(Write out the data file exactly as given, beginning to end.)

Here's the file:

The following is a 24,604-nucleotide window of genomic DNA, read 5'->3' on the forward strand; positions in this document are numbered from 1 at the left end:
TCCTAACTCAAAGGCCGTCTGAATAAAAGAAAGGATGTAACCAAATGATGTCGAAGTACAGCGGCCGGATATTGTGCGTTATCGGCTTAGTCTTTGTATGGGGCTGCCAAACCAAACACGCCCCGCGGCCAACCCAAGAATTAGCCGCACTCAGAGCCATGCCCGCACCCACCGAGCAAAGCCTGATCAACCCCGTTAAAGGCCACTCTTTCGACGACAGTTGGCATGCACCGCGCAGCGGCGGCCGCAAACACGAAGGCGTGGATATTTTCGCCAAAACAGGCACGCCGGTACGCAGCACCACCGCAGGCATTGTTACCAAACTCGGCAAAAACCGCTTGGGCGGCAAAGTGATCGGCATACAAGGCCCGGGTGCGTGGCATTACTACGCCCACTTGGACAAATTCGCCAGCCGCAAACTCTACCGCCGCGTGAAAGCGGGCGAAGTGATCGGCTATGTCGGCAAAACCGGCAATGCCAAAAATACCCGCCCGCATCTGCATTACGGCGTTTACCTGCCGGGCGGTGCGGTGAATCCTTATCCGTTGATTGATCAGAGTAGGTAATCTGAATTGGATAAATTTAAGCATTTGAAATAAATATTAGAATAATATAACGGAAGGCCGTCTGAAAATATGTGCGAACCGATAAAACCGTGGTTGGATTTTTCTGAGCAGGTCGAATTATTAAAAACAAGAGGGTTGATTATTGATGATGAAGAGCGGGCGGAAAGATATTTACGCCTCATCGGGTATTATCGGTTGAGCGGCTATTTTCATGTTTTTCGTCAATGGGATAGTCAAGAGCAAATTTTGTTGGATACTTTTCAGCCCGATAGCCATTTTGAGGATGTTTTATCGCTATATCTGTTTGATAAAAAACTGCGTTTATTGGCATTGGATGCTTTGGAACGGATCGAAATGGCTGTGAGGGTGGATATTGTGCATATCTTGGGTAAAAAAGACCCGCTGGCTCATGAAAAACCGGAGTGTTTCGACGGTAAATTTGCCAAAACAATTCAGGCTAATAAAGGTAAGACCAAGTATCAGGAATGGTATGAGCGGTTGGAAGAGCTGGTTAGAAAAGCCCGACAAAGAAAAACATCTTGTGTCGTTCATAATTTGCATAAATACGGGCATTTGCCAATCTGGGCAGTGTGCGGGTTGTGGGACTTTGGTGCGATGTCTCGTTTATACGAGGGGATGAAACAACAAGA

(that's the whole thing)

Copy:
The following is a 24,604-nucleotide window of genomic DNA, read 5'->3' on the forward strand; positions in this document are numbered from 1 at the left end:
TCCTAACTCAAAGGCCGTCTGAATAAAAGAAAGGATGTAACCAAATGATGTCGAAGTACAGCGGCCGGATATTGTGCGTTATCGGCTTAGTCTTTGTATGGGGCTGCCAAACCAAACACGCCCCGCGGCCAACCCAAGAATTAGCCGCACTCAGAGCCATGCCCGCACCCACCGAGCAAAGCCTGATCAACCCCGTTAAAGGCCACTCTTTCGACGACAGTTGGCATGCACCGCGCAGCGGCGGCCGCAAACACGAAGGCGTGGATATTTTCGCCAAAACAGGCACGCCGGTACGCAGCACCACCGCAGGCATTGTTACCAAACTCGGCAAAAACCGCTTGGGCGGCAAAGTGATCGGCATACAAGGCCCGGGTGCGTGGCATTACTACGCCCACTTGGACAAATTCGCCAGCCGCAAACTCTACCGCCGCGTGAAAGCGGGCGAAGTGATCGGCTATGTCGGCAAAACCGGCAATGCCAAAAATACCCGCCCGCATCTGCATTACGGCGTTTACCTGCCGGGCGGTGCGGTGAATCCTTATCCGTTGATTGATCAGAGTAGGTAATCTGAATTGGATAAATTTAAGCATTTGAAATAAATATTAGAATAATATAACGGAAGGCCGTCTGAAAATATGTGCGAACCGATAAAACCGTGGTTGGATTTTTCTGAGCAGGTCGAATTATTAAAAACAAGAGGGTTGATTATTGATGATGAAGAGCGGGCGGAAAGATATTTACGCCTCATCGGGTATTATCGGTTGAGCGGCTATTTTCATGTTTTTCGTCAATGGGATAGTCAAGAGCAAATTTTGTTGGATACTTTTCAGCCCGATAGCCATTTTGAGGATGTTTTATCGCTATATCTGTTTGATAAAAAACTGCGTTTATTGGCATTGGATGCTTTGGAACGGATCGAAATGGCTGTGAGGGTGGATATTGTGCATATCTTGGGTAAAAAAGACCCGCTGGCTCATGAAAAACCGGAGTGTTTCGACGGTAAATTTGCCAAAACAATTCAGGCTAATAAAGGTAAGACCAAGTATCAGGAATGGTATGAGCGGTTGGAAGAGCTGGTTAGAAAAGCCCGACAAAGAAAAACATCTTGTGTCGTTCATAATTTGCATAAATACGGGCATTTGCCAATCTGGGCAGTGTGCGGGTTGTGGGACTTTGGTGCGATGTCTCGTTTATACGAGGGGATGAAACAACAAGA